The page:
Knowing Your Gifted Child

Tommy seems like other kids in first grade. But, his knowledge base and vocabulary resemble kids three times his age. That’s why Tommy’s Mom has decided to have him tested to see if he’s gifted.

When parents wonder whether their child is gifted, chances are that the child is doing things which seem remarkably jaw dropping compared to children of the same age. If this is the case, parents need to keep a few things in mind.

Make sure your priorities reflect your values.
There is something much more important than a child's giftedness to keep in mind: your child is a child, and the most important thing is to help your child master the developmental tasks he or she faces in order to become well-rounded and socially connected in appropriate ways. A child's intellectual giftedness should not become a dominating priority.

When children speak in whole sentences while other children are using only words or phrases, show unusual awareness of their environment or ask thoughtful questions, parents sometimes become so impressed that they center their parenting on developing their child's intellect instead of nurturing their child's emotional and social growth. Sometimes loving parents become so caught up in trying to satisfy a child's need for intellectual stimulation that they make it less likely their child will develop as a well-rounded person. Rather than focusing on their child's intelligence, parents of bright children need to stress play, responsibility, perseverance, imagination, affection and having fun with others.

Parents must be careful when comparing your child with other children.
You can form some impressions by observing your child in playgroups or preschool and by talking to other parents.

But keep in mind that, during their first 8 years, children reach developmental stages at very different paces and often change quite dramatically within a relatively short period of time. These are fluid years, and parents must be cautious about forming any hard and fast conclusions from a few impressions.

Consider your child's overall characteristics, not just one. Because there is no single criteria of giftedness, parents need to be on the lookout for a variety of traits which typify gifted children. Gifted children tend to be:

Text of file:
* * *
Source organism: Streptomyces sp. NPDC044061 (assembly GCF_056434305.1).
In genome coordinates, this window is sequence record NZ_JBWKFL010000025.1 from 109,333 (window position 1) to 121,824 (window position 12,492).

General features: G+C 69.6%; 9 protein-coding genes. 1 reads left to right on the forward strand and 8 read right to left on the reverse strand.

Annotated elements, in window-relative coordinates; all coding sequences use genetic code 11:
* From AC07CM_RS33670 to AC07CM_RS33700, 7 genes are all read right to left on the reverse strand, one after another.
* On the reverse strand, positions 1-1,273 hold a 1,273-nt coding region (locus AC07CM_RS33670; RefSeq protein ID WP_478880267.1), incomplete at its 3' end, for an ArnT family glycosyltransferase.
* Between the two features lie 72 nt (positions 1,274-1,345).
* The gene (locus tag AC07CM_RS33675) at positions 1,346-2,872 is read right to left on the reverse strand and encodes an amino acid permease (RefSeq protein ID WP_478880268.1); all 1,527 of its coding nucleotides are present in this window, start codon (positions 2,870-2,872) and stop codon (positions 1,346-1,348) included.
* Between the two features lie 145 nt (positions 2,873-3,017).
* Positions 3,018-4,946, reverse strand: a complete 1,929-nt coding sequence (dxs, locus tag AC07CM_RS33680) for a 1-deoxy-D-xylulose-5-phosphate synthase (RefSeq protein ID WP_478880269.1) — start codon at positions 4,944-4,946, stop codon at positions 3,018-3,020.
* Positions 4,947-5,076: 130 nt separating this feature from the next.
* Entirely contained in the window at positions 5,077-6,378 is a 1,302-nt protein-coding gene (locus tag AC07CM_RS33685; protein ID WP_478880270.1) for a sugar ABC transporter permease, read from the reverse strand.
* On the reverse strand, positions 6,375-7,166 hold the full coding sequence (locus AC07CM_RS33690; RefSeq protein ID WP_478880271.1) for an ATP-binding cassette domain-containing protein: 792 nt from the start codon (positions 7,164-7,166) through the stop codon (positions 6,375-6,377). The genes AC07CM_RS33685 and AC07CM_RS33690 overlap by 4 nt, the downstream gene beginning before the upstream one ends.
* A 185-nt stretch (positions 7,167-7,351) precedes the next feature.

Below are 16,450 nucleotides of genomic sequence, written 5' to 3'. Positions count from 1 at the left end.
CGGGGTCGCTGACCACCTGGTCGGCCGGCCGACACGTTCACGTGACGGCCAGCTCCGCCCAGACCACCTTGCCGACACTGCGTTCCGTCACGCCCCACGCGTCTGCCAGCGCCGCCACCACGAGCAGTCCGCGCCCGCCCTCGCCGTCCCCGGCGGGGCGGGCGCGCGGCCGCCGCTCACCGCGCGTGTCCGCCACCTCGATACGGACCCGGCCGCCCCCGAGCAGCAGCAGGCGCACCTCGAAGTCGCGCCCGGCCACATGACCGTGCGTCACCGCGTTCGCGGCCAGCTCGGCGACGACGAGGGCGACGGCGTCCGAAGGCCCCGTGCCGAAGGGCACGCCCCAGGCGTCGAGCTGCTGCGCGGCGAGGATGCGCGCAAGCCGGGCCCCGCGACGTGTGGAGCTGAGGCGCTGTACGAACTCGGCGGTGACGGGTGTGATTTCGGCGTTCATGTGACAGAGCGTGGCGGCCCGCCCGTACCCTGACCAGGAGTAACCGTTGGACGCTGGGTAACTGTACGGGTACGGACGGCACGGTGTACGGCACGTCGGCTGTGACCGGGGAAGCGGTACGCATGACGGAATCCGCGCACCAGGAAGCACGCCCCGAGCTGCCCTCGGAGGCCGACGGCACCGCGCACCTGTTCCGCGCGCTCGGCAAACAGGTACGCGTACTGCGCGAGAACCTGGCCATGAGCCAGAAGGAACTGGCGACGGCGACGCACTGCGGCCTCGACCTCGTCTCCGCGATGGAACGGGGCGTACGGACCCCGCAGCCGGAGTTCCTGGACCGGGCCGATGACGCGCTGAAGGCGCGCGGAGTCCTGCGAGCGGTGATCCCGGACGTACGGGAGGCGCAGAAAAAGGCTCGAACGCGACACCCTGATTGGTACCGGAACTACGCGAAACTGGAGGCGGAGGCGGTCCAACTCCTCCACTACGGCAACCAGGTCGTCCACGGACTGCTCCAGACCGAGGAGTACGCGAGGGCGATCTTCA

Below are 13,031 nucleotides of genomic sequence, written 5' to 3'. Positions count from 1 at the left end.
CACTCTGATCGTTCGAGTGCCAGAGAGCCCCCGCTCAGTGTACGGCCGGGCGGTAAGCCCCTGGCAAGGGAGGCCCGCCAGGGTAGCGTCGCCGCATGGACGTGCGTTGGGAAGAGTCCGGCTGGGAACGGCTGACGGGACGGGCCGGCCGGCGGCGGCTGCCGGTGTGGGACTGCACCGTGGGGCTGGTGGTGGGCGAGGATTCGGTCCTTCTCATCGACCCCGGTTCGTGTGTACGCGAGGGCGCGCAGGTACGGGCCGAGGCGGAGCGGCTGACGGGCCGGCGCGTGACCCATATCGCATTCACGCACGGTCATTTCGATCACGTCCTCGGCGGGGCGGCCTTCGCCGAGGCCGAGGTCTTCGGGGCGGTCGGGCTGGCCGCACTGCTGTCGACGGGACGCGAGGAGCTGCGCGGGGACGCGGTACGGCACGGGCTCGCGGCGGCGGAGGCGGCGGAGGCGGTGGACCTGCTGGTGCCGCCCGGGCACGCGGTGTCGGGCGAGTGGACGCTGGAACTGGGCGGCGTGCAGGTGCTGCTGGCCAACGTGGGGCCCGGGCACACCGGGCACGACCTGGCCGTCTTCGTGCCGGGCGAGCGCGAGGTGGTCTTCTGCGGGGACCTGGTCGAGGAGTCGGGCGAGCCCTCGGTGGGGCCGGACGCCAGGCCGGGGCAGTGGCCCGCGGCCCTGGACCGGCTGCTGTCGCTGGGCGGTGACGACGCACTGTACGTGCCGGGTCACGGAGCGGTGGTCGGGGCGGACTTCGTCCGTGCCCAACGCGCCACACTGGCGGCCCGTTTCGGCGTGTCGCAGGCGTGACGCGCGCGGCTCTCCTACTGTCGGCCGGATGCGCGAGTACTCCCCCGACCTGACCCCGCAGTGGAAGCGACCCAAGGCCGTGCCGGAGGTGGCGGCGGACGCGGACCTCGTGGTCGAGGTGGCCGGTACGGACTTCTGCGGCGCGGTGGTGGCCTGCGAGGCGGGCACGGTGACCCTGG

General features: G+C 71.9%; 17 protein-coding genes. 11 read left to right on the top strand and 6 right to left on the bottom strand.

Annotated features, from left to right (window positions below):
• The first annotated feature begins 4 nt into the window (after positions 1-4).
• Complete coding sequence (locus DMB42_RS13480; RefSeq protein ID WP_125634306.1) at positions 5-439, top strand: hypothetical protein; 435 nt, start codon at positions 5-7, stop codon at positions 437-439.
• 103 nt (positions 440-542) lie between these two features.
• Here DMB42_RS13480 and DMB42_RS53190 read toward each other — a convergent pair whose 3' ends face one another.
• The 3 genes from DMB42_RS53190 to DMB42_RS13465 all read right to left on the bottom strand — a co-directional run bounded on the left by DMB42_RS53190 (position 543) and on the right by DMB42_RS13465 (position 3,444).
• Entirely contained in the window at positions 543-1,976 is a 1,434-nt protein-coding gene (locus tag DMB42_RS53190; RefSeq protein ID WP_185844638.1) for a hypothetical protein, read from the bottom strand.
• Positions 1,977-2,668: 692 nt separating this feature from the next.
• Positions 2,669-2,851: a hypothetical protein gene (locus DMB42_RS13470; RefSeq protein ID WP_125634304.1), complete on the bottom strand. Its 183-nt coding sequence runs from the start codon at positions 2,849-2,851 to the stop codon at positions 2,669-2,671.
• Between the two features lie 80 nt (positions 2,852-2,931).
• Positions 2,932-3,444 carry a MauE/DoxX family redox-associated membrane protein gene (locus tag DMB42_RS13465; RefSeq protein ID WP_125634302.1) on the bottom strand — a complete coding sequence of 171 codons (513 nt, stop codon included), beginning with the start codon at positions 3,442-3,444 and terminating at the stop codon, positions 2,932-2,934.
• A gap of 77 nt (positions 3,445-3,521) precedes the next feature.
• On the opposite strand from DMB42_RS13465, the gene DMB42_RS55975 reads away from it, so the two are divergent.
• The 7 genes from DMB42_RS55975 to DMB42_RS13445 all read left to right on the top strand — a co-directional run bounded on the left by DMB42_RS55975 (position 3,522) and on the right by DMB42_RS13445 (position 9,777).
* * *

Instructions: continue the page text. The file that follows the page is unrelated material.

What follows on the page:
• abstract thinkers
  • challenged by difficult tasks
  • concerned about world issues
  • competitive
  • creative
  • different from their peers
  • emotionally intense
  • humorous
  • leaders
  • logical
  • perfectionistic
  • rapid learners

Many parents turn to testing to confirm their own observations, uncover areas of weakness which might be masked by a child's general intellectual prowess, or inform a decision about early enrollment to kindergarten. Testing is generally not useful until a child is at least four years old. Parents should be aware that testing can be unreliable for preschoolers because many factors-like shyness, fear of a particular tester, or just having a bad day-can cause a preschool child to score lower than his or her true abilities.

Being gifted isn't always a walk in the park. Gifted kids are often misunderstood by their teachers, classmates and even their parents! To help you better understand these kids here are some  common myths and surprising truths about giftedness.

Myths about gifted kids

-Gifted kids can accomplish anything they put their minds to, they just have to apply themselves.

-Gifted kids have fewer problems than others; they do not need or deserve extra time and attention.

-Gifted kids are self-directed, they know where they are heading.

-Gifted underachievers just need to try harder and get organized.

-The primary value of the gifted child is in his or her brain power.

-A gifted child's family always prizes his or her abilities.

-Gifted kids need to serve as examples to others and they should always assume extra responsibility.

-All gifted kids are high achievers; they don't have to work for grades.

-Gifted kids don't need help with study skills, they can manage on their own.

Truths about gifted kids.

-Gifted kids are often perfectionistic and idealistic and may equate achievement and grades with self-esteem and self-worth. This can lead to fear of failure and can interfere with their achievement in and out of school.

-The social and emotional development of a gifted child may not be at the same level as their intellectual development.

-Gifted kids may experience heightened sensitivity to their own expectations and those of others, producing constant guilt over achievements or grades perceived to be low.

-Some gifted kids are "mappers" (sequential learners), while others are "leapers" (spatial learners). Leapers often can't say how they got a "right answer." Mappers may get lost in the steps leading to the right answer.

-Gifted kids may be so far ahead of their chronological age mates that they know more than half the curriculum before the school year begins!

-Their boredom can result in low achievement and grades.

-In school, gifted kids may need real problems to work on in order to achieve at high levels. Gifted students often refuse to work for grades alone. 

-Gifted kids often think abstractly and with such complexity that they may need help with study and test taking skills. They can justify all the answers in a multiple choice question, or skip reading test instructions because they are impatient.

-Gifted kids who do well in school may define success as getting an "A" and failure as any grade less than an "A." By early adolescence they may be unwilling to try anything where they are not certain of guaranteed success.

Remember your priorities. Being a parent of a gifted child means nurturing a well-rounded, emotionally healthy, socially adept child who can utilize the talents and intellectual gifts he or she possesses. First and foremost let your gifted little one be a kid!